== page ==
In Ukraine, research shows an occurrence of HIV infection of between 0.8% to 1.%. This result reflects the situation between the years from 2009 to 2013. In other studies, it was found that in 2013, 3500 women who gave birth were also seropositive.
The main mode of acquiring the HIV infection in Eastern Europe was injection drug use (IDU) but that took a different turn from 2008 when HIV infections started to occur mainly via heterosexual sexual activities. In 2013, it was found that 45 percent of new infections were in women.
A past study done among women who are HIV-positive and delivered in the period between 1999-2005 revealed that in Ukraine there exists a ten-times likelihood of contracting STDs like syphilis than other countries in the Western Europe region. It is also well-known that the chances of acquiring HIV sexually is increased with an existing genital herpes.
When it comes to transmission of the HIV virus from the mother to child, a rate of 0.5% has been reported in Western Europe. In Ukraine, national reports indicated 4.3% rate of MTCT in 2012. Other studies have suggested that the risk of transmission of the HIV virus from mother to child is increased when the mother in question has both HIV and Herpes Simplex 2 virus.
Relationship between HSV-2 Co-Infection and HIV MTCT
Researchers Karoline Aebi-Popp, Heather Bailey, Ruslan Malyuta, Alla Volokha, Claire Thorne and The Ukraine European Collaborative Study in EuroCoord decided to embark on a study with a purpose to:
- Explore the influence of a Herpes Simplex Virus 2 and HIV dual infection on the transmission of the HIV virus from mother to child in Ukraine.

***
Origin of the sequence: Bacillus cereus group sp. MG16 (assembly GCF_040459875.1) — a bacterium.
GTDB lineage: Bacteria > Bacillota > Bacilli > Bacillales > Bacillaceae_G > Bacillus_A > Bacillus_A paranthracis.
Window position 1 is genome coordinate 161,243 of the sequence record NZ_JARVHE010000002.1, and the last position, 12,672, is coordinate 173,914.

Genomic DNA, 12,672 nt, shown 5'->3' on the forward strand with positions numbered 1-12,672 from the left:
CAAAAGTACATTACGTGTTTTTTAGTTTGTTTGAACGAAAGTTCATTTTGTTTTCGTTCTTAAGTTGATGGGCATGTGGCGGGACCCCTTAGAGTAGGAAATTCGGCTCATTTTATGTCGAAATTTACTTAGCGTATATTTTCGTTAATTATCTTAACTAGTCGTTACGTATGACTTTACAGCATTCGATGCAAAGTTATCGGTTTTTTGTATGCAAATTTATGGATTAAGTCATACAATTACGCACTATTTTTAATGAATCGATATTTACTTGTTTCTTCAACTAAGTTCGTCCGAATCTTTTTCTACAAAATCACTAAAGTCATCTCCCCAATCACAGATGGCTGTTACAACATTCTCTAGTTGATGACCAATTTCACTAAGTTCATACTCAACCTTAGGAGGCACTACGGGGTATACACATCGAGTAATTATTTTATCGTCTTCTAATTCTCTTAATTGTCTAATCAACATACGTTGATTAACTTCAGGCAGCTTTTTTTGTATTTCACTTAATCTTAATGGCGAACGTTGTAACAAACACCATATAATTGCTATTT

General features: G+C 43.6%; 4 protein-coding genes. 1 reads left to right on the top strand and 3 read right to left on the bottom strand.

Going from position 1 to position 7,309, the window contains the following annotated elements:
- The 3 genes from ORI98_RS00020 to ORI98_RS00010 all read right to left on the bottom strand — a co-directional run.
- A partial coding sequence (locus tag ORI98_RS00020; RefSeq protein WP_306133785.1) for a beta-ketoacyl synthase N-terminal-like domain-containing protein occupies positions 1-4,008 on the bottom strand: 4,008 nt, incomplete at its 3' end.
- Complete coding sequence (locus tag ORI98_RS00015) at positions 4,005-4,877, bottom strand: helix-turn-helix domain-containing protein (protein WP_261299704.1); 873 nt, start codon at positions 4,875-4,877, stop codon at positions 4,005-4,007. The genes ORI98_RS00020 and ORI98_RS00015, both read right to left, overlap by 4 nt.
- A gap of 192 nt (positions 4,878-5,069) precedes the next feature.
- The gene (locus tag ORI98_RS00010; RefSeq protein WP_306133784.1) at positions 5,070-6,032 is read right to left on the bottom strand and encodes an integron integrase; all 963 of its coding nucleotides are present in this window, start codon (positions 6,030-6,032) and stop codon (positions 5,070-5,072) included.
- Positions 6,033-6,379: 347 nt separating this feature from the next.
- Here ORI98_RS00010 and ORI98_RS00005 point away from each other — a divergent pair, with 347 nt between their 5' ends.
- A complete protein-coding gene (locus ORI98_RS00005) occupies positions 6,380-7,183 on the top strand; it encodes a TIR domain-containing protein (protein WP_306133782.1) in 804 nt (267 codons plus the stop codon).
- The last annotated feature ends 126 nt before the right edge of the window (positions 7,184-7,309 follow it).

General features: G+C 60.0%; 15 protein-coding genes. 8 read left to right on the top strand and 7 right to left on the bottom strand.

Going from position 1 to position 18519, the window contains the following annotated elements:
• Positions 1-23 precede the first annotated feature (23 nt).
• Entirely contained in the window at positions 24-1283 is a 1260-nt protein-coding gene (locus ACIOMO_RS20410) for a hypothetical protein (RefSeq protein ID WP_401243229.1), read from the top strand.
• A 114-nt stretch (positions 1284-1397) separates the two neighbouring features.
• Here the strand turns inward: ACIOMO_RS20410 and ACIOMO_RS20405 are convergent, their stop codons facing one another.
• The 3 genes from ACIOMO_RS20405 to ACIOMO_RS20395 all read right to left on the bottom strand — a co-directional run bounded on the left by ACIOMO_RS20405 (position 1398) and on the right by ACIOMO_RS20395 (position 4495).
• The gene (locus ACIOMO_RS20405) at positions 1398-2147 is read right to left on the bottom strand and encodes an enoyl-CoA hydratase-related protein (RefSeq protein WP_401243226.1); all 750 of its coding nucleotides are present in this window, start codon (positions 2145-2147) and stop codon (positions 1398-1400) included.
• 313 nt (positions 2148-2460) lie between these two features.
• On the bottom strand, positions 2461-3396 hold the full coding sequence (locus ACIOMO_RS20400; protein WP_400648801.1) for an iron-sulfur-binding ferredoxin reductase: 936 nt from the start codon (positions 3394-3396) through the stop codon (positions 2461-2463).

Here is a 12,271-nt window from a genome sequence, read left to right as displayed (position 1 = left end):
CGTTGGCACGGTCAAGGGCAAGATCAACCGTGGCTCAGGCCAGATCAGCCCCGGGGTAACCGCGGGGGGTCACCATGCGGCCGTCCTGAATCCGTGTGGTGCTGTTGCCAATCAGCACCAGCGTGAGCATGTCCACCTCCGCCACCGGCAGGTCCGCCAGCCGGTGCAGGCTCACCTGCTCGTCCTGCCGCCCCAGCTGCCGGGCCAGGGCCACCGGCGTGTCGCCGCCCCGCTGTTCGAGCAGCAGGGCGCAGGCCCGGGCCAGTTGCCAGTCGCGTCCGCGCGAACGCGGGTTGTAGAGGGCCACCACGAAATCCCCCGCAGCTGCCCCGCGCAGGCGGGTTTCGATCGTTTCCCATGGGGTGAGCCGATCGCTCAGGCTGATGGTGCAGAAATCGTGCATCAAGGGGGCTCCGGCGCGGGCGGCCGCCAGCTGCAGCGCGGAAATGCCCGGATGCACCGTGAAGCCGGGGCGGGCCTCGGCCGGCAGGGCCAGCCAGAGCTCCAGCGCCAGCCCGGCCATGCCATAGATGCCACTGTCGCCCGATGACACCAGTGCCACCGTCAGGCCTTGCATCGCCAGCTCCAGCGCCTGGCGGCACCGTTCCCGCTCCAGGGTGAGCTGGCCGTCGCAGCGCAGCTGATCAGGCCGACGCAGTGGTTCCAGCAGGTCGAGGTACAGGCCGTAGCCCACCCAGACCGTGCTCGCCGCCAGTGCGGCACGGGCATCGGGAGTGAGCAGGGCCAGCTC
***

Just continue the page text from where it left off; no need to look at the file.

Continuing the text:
- Define the prevalence of Herpes Simplex Virus 2 antibodies among pregnant women who are also carry the HIV virus.
The study, a consented study of HIV-positive women and their infants, enrolled women at regional centers in different locations in Ukraine. The participant of the study included 1513 women diagnosed with HIV before or during pregnancy and delivered live-born infants and their infants.
Done between 2007 and 2012, the study targeted HIV-positive women who were enrolled at 5 centers, Odessa, Kyiv, Donetsk, Mykolaiv and Krivoy Rog within 3 months of delivery with the aim of obtaining information following delivery. Data on socio-demographic characteristics and health behaviors were also collected from the women.
96 % of the women studied had received antenatal ART before delivery. The majority, however, discontinued antenatal ART after delivery. Only a quarter of the women continued with treatment after delivery.
Factors Associated with Positive HSV-2 Seropositivity
The researchers were able to reach the following conclusions concerning factors affecting HSV-2 among HIV-positive women:
- As women grow older, the number of HSV-2 antibodies also increase.
- The history of pregnancy termination increases the chances of a positive HSV-2 serostatus.
- Women with HSV-2 antibodies were more likely to have a history with IDU
The study found that women with HIV had a high HSV-2 prevalence with two-thirds of the study population having antibodies to HSV-2. From the study, only 37 infants were HIV-infected putting the overall HIV MTCT rate at 2.8%.
According to the study, HIV MTCT rate among HSV-2 seronegative women was 3.2 % while that of HSV-2 seropositive women was 2.6 %. These results led to the conclusion that there was no evidence of increased risk of HIV MTCT among women with HSV-2.
Our Thoughts on the Study
It is exciting to see that even though there is a high prevalence of HSV-2 antibodies, there is no associated risk of transmission of HIV in this population. HIV positive expectant women can, therefore, carry their babies to term without any fear of HIV MTCT despite HSV-2 antibodies being present in their bodies. Adequate medical procedures and advice before, during and after the pregnancy are however encouraged.
If you have any questions about HIV prevention methods like HIV PEP or would like to get HIV Tested, don’t hesitate to contact Shim Clinic. We also provide STD testing for many sexually transmitted diseases like genital herpes and gonorrhoea.
Read the full study here: http://www.ncbi.nlm.nih.gov/pmc/articles/PMC4848860/